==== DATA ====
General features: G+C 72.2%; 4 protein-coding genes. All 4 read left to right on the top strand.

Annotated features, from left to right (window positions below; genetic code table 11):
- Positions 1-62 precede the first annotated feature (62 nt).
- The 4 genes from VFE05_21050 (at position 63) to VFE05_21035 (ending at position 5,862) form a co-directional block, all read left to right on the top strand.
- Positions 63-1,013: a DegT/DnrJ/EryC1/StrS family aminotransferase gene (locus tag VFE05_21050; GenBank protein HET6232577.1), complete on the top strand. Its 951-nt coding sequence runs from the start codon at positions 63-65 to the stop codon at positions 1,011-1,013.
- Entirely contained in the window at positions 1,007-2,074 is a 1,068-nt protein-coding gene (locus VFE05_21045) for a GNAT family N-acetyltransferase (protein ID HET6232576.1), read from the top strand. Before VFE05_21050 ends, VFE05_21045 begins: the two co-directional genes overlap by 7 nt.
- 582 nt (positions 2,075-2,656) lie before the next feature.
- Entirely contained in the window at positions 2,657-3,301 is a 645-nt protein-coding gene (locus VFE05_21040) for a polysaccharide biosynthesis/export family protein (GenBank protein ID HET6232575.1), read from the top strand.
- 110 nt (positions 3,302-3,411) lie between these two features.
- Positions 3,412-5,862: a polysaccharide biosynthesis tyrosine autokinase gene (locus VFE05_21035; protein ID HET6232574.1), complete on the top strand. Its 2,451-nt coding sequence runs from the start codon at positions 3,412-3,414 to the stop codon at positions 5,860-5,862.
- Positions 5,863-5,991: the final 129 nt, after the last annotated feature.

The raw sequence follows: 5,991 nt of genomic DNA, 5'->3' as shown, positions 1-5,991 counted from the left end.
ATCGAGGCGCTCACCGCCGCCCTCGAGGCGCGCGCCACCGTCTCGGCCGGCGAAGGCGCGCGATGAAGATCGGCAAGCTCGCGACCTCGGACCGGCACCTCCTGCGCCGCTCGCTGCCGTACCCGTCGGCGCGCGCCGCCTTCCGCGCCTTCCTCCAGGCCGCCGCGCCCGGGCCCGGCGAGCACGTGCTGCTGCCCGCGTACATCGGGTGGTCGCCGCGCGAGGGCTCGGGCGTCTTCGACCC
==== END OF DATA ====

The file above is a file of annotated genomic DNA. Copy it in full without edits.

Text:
General features: G+C 72.2%; 4 protein-coding genes. All 4 read left to right on the top strand.

Annotated features, from left to right (window positions below; genetic code table 11):
- Positions 1-62 precede the first annotated feature (62 nt).
- The 4 genes from VFE05_21050 (at position 63) to VFE05_21035 (ending at position 5,862) form a co-directional block, all read left to right on the top strand.
- Positions 63-1,013: a DegT/DnrJ/EryC1/StrS family aminotransferase gene (locus tag VFE05_21050; GenBank protein HET6232577.1), complete on the top strand. Its 951-nt coding sequence runs from the start codon at positions 63-65 to the stop codon at positions 1,011-1,013.
- Entirely contained in the window at positions 1,007-2,074 is a 1,068-nt protein-coding gene (locus VFE05_21045) for a GNAT family N-acetyltransferase (protein ID HET6232576.1), read from the top strand. Before VFE05_21050 ends, VFE05_21045 begins: the two co-directional genes overlap by 7 nt.
- 582 nt (positions 2,075-2,656) lie before the next feature.
- Entirely contained in the window at positions 2,657-3,301 is a 645-nt protein-coding gene (locus VFE05_21040) for a polysaccharide biosynthesis/export family protein (GenBank protein ID HET6232575.1), read from the top strand.
- 110 nt (positions 3,302-3,411) lie between these two features.
- Positions 3,412-5,862: a polysaccharide biosynthesis tyrosine autokinase gene (locus VFE05_21035; protein ID HET6232574.1), complete on the top strand. Its 2,451-nt coding sequence runs from the start codon at positions 3,412-3,414 to the stop codon at positions 5,860-5,862.
- Positions 5,863-5,991: the final 129 nt, after the last annotated feature.

The raw sequence follows: 5,991 nt of genomic DNA, 5'->3' as shown, positions 1-5,991 counted from the left end.
ATCGAGGCGCTCACCGCCGCCCTCGAGGCGCGCGCCACCGTCTCGGCCGGCGAAGGCGCGCGATGAAGATCGGCAAGCTCGCGACCTCGGACCGGCACCTCCTGCGCCGCTCGCTGCCGTACCCGTCGGCGCGCGCCGCCTTCCGCGCCTTCCTCCAGGCCGCCGCGCCCGGGCCCGGCGAGCACGTGCTGCTGCCCGCGTACATCGGGTGGTCGCCGCGCGAGGGCTCGGGCGTCTTCGACCC